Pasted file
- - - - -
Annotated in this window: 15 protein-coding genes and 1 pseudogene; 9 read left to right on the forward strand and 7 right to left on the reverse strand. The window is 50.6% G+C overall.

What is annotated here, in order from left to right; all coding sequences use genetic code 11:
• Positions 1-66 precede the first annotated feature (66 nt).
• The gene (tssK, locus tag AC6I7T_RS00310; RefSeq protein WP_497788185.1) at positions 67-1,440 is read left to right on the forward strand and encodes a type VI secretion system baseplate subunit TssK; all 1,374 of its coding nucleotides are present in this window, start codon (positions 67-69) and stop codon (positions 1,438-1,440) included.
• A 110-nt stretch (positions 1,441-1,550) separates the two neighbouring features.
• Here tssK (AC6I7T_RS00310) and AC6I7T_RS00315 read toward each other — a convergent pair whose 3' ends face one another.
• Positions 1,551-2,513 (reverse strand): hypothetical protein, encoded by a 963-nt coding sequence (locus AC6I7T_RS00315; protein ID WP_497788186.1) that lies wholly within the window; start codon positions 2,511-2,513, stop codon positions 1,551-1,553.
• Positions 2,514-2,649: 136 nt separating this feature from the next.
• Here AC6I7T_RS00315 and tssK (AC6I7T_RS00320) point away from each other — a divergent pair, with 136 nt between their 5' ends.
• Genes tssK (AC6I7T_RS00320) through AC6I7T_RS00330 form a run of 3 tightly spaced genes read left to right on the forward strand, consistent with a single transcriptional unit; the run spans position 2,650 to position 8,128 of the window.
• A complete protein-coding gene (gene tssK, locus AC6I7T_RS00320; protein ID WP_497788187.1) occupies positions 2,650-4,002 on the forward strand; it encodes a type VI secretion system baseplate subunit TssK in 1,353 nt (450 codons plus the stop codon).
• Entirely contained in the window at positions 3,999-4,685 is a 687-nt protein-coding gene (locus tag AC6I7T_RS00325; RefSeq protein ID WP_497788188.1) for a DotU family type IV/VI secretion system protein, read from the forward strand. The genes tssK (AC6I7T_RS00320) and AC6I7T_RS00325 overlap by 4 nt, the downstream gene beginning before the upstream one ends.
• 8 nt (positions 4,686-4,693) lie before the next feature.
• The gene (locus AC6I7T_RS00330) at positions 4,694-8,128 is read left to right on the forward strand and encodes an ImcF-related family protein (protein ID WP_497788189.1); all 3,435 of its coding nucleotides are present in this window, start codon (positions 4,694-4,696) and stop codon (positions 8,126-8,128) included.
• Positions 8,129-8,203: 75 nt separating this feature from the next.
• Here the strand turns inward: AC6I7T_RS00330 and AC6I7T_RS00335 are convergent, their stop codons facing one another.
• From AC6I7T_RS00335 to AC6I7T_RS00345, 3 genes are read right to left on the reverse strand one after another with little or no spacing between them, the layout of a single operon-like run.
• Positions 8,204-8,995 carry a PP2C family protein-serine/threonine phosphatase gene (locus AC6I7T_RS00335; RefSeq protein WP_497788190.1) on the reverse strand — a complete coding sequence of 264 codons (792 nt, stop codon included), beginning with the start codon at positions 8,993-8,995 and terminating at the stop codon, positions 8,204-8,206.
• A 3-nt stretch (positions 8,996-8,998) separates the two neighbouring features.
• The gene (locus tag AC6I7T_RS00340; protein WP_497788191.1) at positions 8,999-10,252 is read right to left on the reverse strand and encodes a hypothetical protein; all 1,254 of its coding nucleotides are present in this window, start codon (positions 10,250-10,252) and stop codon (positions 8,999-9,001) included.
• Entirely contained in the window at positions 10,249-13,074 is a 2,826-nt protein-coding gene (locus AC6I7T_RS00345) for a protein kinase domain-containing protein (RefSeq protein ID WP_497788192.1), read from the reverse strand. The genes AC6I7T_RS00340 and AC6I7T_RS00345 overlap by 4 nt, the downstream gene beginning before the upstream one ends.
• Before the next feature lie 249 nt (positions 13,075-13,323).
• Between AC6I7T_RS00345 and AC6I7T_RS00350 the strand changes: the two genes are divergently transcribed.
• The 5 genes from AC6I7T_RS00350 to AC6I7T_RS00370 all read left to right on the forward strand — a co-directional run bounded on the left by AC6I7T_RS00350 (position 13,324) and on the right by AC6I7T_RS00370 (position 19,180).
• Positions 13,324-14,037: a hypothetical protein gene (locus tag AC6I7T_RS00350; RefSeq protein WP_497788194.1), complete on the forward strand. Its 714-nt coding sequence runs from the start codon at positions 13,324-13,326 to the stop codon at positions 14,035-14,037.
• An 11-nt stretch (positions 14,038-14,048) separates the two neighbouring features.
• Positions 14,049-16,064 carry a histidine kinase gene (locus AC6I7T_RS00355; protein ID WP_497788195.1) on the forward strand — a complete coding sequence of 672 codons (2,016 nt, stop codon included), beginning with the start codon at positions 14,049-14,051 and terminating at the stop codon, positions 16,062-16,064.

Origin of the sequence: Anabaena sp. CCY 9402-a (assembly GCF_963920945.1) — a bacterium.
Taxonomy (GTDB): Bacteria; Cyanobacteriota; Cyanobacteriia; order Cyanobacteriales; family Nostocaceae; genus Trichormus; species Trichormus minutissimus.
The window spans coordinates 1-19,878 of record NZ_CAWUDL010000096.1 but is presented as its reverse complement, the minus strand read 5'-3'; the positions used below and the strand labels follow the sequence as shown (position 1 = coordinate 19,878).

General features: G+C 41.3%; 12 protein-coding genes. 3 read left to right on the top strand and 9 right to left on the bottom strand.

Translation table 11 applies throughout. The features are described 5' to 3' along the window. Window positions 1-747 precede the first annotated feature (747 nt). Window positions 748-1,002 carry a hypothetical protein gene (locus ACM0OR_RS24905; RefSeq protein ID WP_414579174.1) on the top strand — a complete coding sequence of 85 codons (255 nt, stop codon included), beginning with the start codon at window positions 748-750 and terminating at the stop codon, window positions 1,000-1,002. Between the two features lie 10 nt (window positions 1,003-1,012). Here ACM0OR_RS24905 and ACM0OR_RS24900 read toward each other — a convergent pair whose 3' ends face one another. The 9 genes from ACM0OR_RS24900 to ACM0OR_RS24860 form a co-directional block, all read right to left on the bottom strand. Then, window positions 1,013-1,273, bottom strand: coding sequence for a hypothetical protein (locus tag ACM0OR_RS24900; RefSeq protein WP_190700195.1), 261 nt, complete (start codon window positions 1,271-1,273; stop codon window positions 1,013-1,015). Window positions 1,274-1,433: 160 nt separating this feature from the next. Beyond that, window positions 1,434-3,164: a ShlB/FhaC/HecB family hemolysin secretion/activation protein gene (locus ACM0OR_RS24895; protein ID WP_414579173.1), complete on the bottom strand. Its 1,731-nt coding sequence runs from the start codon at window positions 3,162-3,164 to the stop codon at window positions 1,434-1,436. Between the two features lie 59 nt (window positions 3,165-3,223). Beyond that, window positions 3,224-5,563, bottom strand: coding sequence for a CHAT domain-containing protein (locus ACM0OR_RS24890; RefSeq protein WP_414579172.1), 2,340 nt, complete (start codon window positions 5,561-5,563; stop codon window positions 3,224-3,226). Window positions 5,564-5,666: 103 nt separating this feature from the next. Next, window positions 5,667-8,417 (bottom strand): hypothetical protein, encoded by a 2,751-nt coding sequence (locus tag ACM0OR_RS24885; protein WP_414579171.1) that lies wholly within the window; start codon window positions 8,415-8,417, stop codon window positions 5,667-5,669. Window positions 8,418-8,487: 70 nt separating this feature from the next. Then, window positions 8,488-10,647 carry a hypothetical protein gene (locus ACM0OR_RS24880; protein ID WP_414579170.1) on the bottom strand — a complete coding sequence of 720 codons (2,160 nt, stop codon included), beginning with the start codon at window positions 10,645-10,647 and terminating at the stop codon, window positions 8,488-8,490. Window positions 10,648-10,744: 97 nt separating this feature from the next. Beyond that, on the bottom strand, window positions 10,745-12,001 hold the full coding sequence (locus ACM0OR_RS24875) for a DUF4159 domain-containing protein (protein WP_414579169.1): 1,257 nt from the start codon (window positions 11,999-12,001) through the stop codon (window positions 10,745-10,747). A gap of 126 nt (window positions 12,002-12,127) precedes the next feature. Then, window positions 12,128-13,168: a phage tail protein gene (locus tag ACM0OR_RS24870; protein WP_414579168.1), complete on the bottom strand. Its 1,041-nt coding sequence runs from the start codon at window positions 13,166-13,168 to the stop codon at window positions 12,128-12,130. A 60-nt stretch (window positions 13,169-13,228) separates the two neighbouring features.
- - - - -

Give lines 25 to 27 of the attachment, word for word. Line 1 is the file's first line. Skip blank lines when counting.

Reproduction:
• Positions 13,324-14,037: a hypothetical protein gene (locus tag AC6I7T_RS00350; RefSeq protein WP_497788194.1), complete on the forward strand. Its 714-nt coding sequence runs from the start codon at positions 13,324-13,326 to the stop codon at positions 14,035-14,037.
• An 11-nt stretch (positions 14,038-14,048) separates the two neighbouring features.
• Positions 14,049-16,064 carry a histidine kinase gene (locus AC6I7T_RS00355; protein ID WP_497788195.1) on the forward strand — a complete coding sequence of 672 codons (2,016 nt, stop codon included), beginning with the start codon at positions 14,049-14,051 and terminating at the stop codon, positions 16,062-16,064.